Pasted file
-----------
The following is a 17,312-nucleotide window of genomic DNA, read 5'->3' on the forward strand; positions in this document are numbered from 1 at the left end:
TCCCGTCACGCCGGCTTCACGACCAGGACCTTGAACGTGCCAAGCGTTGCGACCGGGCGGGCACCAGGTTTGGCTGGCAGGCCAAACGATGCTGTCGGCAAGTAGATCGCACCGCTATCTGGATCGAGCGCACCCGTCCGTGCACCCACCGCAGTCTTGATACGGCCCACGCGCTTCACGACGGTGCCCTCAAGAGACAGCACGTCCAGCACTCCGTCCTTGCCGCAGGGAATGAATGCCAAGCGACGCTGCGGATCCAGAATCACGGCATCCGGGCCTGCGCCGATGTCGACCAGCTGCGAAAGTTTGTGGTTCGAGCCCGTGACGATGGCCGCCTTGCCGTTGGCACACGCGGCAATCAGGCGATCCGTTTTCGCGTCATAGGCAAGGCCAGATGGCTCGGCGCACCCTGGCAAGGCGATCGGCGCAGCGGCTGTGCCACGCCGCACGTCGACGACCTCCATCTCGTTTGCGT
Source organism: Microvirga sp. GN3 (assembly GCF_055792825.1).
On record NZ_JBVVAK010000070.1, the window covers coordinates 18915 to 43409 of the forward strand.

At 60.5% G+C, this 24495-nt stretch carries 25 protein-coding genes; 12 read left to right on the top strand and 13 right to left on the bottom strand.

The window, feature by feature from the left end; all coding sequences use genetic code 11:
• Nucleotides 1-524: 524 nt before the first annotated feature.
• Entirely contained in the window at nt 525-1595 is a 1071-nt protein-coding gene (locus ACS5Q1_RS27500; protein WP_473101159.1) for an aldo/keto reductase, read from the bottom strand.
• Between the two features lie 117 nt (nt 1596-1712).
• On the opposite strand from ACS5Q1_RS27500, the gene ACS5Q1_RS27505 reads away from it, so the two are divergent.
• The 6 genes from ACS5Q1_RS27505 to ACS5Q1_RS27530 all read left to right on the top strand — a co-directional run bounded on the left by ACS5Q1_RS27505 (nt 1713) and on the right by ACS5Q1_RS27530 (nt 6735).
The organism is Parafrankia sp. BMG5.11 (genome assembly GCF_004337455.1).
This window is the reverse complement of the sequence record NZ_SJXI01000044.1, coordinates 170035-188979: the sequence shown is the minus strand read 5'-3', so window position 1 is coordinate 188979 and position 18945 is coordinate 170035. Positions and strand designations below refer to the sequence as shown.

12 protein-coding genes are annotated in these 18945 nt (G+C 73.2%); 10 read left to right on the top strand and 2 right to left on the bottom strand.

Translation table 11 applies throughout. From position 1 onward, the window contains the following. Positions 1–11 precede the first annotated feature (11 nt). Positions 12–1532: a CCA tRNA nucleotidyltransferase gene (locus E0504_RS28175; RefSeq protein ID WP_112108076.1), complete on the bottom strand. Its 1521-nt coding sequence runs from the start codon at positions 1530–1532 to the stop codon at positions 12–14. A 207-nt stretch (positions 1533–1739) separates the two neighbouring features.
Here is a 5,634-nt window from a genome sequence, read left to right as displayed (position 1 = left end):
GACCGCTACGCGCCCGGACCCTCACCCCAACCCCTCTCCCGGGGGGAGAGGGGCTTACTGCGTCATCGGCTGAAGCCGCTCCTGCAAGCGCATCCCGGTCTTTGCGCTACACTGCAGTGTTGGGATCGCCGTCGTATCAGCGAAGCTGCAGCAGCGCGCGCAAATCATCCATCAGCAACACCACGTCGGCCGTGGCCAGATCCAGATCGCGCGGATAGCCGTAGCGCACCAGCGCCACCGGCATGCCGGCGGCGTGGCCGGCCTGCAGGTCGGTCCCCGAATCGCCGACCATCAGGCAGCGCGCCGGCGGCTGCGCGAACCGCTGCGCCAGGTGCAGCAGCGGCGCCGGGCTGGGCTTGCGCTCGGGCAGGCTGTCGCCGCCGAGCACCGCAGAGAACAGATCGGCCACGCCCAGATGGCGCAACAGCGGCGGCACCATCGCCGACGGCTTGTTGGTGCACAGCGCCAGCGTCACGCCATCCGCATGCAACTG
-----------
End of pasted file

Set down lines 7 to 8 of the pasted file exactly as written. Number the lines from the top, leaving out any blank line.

• Nucleotides 1-524: 524 nt before the first annotated feature.
• Entirely contained in the window at nt 525-1595 is a 1071-nt protein-coding gene (locus ACS5Q1_RS27500; protein WP_473101159.1) for an aldo/keto reductase, read from the bottom strand.